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Keywords:

  • androstenedione;
  • colony size;
  • differential allocation;
  • maternal effects;
  • parental investment;
  • sexual selection;
  • yolk androgens

Abstract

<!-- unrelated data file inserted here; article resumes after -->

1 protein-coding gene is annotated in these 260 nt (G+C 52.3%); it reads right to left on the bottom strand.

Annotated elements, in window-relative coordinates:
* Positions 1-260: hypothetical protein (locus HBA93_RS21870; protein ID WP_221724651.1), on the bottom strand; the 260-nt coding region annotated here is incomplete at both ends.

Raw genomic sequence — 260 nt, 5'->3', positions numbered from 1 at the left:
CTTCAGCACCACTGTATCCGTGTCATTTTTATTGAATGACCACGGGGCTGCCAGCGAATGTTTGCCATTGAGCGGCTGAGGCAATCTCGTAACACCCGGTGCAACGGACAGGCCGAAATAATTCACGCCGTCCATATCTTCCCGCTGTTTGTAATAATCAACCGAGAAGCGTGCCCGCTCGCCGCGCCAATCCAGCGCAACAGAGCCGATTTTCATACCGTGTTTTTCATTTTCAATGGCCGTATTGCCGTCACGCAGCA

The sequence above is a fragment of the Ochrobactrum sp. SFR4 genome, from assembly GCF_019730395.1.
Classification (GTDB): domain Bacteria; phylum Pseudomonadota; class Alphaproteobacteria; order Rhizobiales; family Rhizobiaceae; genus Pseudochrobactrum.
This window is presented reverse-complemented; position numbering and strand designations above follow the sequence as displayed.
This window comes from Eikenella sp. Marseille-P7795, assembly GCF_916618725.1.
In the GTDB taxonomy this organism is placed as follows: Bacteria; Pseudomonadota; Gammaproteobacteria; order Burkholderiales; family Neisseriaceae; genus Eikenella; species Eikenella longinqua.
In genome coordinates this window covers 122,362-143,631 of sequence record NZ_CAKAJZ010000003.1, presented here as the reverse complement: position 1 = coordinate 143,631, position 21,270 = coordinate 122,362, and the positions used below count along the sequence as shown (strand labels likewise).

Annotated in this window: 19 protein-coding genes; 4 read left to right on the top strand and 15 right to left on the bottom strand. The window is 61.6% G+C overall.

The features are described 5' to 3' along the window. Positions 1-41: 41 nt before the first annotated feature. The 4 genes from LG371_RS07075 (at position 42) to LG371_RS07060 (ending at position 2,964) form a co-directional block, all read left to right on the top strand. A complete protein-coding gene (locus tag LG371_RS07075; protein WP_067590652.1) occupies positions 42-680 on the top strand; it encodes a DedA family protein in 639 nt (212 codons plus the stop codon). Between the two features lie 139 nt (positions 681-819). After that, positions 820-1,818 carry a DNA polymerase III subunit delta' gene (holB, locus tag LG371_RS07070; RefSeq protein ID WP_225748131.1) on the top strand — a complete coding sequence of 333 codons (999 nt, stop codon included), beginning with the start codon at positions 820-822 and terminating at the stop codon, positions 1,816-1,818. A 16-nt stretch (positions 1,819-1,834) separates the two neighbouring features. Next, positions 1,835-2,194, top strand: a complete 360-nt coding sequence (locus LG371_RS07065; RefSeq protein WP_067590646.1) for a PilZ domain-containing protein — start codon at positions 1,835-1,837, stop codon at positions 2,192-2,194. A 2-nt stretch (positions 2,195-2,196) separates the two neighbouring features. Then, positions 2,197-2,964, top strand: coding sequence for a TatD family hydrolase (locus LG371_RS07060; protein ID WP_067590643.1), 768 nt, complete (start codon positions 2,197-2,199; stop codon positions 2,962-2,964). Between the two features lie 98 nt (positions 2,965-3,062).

Maternal effects such as androgen in avian eggs can mediate evolutionary responses to selection, allowing manipulation of offspring phenotype and promoting trans-generational adaptive effects. We tested the predictions of two adaptive hypotheses that have been proposed to explain female variation in yolk androgen allocation in birds, using the barn swallow Hirundo rustica as a model. We found no support for the first hypothesis proposing that yolk androgen varies as a function of breeding density in order to prepare offspring for different breeding densities. However, we found experimental support for the hypothesis that female yolk androgen allocation depends on mate attractiveness and that it constitutes an example of differential allocation. Females increased the concentration of androgens in their eggs when mated to males with experimentally elongated tails. Female phenotypic quality as measured by arrival date and clutch size was positively related to egg androgen concentration, consistent with the hypothesis that this is a costly investment, constrained by female condition. We found correlative evidence of a direct relationship between egg androgen concentration and performance of offspring as measured by mass increase.